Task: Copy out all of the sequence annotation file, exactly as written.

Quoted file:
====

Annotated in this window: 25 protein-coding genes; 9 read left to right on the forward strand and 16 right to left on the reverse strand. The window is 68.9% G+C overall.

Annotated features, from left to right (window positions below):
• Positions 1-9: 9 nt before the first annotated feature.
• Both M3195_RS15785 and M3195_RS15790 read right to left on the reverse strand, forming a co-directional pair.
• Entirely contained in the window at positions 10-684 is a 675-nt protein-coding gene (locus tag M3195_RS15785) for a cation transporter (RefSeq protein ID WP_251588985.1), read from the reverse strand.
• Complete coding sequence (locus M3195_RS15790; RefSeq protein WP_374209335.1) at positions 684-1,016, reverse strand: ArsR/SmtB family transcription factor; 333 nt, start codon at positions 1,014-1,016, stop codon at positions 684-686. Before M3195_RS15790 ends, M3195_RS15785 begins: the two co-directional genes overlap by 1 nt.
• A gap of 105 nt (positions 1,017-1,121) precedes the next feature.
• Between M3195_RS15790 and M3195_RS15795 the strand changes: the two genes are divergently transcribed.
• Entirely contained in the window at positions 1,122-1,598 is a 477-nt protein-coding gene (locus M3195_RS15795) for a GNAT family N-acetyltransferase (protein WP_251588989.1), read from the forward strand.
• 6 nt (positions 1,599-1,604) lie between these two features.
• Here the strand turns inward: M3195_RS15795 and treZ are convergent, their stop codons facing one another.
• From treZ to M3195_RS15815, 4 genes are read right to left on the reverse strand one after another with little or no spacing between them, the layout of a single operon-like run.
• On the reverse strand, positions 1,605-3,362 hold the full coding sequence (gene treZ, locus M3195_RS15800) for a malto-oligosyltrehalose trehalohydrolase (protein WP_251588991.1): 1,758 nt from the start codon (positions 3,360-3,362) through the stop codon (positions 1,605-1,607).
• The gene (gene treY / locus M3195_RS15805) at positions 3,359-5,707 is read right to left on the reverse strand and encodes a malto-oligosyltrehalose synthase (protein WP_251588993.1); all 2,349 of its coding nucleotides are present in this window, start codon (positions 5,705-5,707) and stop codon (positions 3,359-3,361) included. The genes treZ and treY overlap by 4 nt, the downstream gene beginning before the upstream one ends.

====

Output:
Annotated in this window: 25 protein-coding genes; 9 read left to right on the forward strand and 16 right to left on the reverse strand. The window is 68.9% G+C overall.

Annotated features, from left to right (window positions below):
• Positions 1-9: 9 nt before the first annotated feature.
• Both M3195_RS15785 and M3195_RS15790 read right to left on the reverse strand, forming a co-directional pair.
• Entirely contained in the window at positions 10-684 is a 675-nt protein-coding gene (locus tag M3195_RS15785) for a cation transporter (RefSeq protein ID WP_251588985.1), read from the reverse strand.
• Complete coding sequence (locus M3195_RS15790; RefSeq protein WP_374209335.1) at positions 684-1,016, reverse strand: ArsR/SmtB family transcription factor; 333 nt, start codon at positions 1,014-1,016, stop codon at positions 684-686. Before M3195_RS15790 ends, M3195_RS15785 begins: the two co-directional genes overlap by 1 nt.
• A gap of 105 nt (positions 1,017-1,121) precedes the next feature.
• Between M3195_RS15790 and M3195_RS15795 the strand changes: the two genes are divergently transcribed.
• Entirely contained in the window at positions 1,122-1,598 is a 477-nt protein-coding gene (locus M3195_RS15795) for a GNAT family N-acetyltransferase (protein WP_251588989.1), read from the forward strand.
• 6 nt (positions 1,599-1,604) lie between these two features.
• Here the strand turns inward: M3195_RS15795 and treZ are convergent, their stop codons facing one another.
• From treZ to M3195_RS15815, 4 genes are read right to left on the reverse strand one after another with little or no spacing between them, the layout of a single operon-like run.
• On the reverse strand, positions 1,605-3,362 hold the full coding sequence (gene treZ, locus M3195_RS15800) for a malto-oligosyltrehalose trehalohydrolase (protein WP_251588991.1): 1,758 nt from the start codon (positions 3,360-3,362) through the stop codon (positions 1,605-1,607).
• The gene (gene treY / locus M3195_RS15805) at positions 3,359-5,707 is read right to left on the reverse strand and encodes a malto-oligosyltrehalose synthase (protein WP_251588993.1); all 2,349 of its coding nucleotides are present in this window, start codon (positions 5,705-5,707) and stop codon (positions 3,359-3,361) included. The genes treZ and treY overlap by 4 nt, the downstream gene beginning before the upstream one ends.